The victim of a residual injury feels the effects of that same injury for a prolonged period of time. That ongoing feeling of discomfort or pain could create long-term consequences for that particular victim. Even if the pain or discomfort could be lessened, there might still exist a chance of complications, due to the prescribed medication, as per personal injury lawyer in Barrie.
The victims of such injuries should have them documented.
The report written by the treating physician should include mention of mobility issues.
Any likelihood that the injury might affect the victim’s career should also be mentioned.
In addition to the age of the victim, at the time when he or she first sustained the injury, the report should include reference to the chances that aging might cause a recurrence or a worsening of symptoms.
The cost of the treatment should be made clear, as well as the likelihood for any complications, as a result of the same treatment
—If the victim had required an implanted device, then there could be a chance for development of an infection.
—If the doctor had prescribed antibiotics by means of IV for the victim, then there would be a strong chance that the treated patient could experience a gradual loss of hearing.
Someone with a residual injury could be forced to rely heavily on medication. What are some other possible effects of a medication?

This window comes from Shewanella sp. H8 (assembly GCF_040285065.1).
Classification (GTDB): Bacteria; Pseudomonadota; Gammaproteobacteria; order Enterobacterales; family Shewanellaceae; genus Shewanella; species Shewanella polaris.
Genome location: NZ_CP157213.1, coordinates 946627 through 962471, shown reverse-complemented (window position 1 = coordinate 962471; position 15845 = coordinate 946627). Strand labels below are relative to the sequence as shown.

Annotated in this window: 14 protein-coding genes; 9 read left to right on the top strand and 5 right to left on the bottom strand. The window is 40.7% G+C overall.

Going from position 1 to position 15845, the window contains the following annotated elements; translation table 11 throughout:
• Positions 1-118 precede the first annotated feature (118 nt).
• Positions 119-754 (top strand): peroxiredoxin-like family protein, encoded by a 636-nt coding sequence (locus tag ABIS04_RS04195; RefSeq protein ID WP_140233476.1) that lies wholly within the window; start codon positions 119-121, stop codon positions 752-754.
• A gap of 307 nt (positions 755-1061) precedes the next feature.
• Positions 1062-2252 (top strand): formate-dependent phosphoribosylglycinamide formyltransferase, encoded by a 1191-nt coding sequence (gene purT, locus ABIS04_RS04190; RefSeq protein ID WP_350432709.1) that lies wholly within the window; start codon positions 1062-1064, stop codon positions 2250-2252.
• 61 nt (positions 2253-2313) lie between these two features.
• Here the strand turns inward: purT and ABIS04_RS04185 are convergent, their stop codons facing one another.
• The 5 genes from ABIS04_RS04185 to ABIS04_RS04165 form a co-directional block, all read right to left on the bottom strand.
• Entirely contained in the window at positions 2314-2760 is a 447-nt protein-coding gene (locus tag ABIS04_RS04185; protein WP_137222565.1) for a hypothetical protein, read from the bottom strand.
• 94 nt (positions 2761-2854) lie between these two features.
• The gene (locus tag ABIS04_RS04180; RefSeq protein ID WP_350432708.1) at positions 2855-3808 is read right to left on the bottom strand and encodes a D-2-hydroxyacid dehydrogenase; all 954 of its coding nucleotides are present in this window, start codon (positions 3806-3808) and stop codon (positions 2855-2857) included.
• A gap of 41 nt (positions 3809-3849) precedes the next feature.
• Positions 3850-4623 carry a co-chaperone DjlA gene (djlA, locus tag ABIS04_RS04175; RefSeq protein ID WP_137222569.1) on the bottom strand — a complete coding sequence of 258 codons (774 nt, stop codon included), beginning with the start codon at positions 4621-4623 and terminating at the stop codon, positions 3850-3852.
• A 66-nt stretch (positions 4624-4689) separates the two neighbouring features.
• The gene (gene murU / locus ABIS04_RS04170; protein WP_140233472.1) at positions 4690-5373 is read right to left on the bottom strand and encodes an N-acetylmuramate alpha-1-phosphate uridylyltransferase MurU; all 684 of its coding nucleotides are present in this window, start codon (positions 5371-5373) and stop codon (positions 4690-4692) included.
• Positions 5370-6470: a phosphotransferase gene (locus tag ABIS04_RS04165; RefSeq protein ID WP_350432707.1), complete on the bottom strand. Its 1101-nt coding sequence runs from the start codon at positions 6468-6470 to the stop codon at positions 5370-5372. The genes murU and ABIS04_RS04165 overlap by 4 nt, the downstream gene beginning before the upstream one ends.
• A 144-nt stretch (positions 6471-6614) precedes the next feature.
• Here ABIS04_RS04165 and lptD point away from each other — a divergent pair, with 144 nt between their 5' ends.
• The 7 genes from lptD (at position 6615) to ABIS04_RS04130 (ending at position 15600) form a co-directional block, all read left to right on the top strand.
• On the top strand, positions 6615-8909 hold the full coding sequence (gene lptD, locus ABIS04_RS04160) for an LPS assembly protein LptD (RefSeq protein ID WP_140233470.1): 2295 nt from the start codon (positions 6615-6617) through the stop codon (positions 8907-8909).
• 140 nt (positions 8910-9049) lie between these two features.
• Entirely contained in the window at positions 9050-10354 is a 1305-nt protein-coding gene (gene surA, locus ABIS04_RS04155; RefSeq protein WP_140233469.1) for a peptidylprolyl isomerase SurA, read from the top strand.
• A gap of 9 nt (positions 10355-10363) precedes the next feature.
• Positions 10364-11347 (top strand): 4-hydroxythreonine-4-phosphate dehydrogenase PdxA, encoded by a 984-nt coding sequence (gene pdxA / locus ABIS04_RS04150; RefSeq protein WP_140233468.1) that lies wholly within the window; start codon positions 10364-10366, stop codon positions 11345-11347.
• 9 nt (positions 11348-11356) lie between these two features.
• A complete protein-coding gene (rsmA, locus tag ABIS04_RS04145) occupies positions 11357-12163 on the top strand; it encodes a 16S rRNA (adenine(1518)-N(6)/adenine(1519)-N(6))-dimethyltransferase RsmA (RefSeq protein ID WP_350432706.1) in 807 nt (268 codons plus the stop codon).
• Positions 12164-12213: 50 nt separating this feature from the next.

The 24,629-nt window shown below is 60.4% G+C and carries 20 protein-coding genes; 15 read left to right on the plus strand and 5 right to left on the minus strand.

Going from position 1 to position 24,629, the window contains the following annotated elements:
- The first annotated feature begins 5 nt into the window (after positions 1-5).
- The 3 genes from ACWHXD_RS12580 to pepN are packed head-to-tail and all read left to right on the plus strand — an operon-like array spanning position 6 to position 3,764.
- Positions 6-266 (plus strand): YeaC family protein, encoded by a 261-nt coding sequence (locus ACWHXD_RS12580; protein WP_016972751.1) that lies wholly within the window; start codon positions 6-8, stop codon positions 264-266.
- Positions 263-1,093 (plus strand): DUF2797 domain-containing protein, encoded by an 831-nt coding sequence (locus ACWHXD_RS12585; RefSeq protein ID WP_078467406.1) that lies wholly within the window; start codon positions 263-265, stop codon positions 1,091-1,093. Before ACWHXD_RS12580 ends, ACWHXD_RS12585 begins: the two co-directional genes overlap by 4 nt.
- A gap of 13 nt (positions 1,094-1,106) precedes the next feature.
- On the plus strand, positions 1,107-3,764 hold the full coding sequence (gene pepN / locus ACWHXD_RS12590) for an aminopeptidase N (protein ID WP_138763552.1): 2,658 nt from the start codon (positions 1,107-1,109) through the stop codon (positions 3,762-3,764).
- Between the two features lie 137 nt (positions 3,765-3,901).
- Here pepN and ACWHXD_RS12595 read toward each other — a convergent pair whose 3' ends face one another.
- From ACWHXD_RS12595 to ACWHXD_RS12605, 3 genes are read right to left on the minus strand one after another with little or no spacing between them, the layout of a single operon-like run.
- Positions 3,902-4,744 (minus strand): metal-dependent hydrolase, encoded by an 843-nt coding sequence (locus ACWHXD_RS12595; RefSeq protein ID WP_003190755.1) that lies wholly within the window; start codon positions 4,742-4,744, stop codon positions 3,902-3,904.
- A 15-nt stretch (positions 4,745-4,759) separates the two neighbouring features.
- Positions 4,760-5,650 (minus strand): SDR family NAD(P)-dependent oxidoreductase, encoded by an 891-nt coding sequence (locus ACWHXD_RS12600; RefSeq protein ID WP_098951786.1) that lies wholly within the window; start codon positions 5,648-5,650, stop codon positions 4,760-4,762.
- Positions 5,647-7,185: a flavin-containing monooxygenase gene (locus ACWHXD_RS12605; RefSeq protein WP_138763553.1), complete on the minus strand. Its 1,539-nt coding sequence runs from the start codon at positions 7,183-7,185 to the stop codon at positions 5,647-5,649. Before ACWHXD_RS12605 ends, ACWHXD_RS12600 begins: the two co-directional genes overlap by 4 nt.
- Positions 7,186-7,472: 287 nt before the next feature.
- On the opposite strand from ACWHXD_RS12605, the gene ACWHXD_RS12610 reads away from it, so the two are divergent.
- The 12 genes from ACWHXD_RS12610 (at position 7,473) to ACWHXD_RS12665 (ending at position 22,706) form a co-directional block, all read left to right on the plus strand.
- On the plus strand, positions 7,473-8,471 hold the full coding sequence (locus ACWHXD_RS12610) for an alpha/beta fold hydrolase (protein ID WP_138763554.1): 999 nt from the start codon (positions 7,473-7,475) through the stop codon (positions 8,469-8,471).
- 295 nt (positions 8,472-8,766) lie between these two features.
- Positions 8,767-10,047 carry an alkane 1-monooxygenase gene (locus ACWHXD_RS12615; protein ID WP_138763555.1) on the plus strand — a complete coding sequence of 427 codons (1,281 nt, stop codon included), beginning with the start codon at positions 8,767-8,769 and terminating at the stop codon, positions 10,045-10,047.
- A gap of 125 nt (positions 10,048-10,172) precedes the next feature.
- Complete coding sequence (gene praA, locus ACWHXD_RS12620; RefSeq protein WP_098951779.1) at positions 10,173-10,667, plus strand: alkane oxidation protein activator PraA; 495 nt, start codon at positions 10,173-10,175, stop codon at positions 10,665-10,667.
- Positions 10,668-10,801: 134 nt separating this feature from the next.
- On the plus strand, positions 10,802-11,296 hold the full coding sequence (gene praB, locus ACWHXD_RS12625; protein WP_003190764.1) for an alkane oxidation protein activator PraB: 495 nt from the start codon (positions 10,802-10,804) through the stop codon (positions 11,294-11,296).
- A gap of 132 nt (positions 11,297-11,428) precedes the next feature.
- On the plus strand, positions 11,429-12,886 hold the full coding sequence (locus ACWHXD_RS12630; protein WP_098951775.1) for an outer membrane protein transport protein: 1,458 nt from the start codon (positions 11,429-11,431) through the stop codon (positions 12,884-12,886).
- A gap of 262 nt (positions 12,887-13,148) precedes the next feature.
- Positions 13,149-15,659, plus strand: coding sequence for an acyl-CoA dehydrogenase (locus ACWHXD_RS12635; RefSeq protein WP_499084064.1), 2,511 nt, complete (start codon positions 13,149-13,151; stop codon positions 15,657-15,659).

• Prolonged use of aspirin could damage the stomach.
• Prolonged use of a strong painkiller might result in dependence on that same substance.
• If a medication were affecting someone’s ability to drive safely, then he or she might need to find an alternate source of transportation.
• If a medication were to cause a loss of appetite or a loss of sleep, then that would affect the daily life of the patient/victim.
• If a medication were to cause diarrhea, then that could disrupt the daily life of the patient/victim.
A medication might have a unique effect on a female victim.
If an injured female were to develop a seizure disorder, the doctor might prescribe the drug called Dilantin. Her ingestion of that specific medication would need to be shared with certain other doctors.
—Dilantin can affect the gums. Research has uncovered evidence of a link between the existence of gum disease in pregnant mothers and increased chances for pre-term delivery of the carried infant.
—Dilantin can also affect the developing infant, before it has been born. Research has linked a developing infants’ exposure to Dilantin and increased chances for a cleft lip on the affected infant. In other words, the mother might be forced to deal with a child that must live with a birth defect, until it could be corrected by surgical means.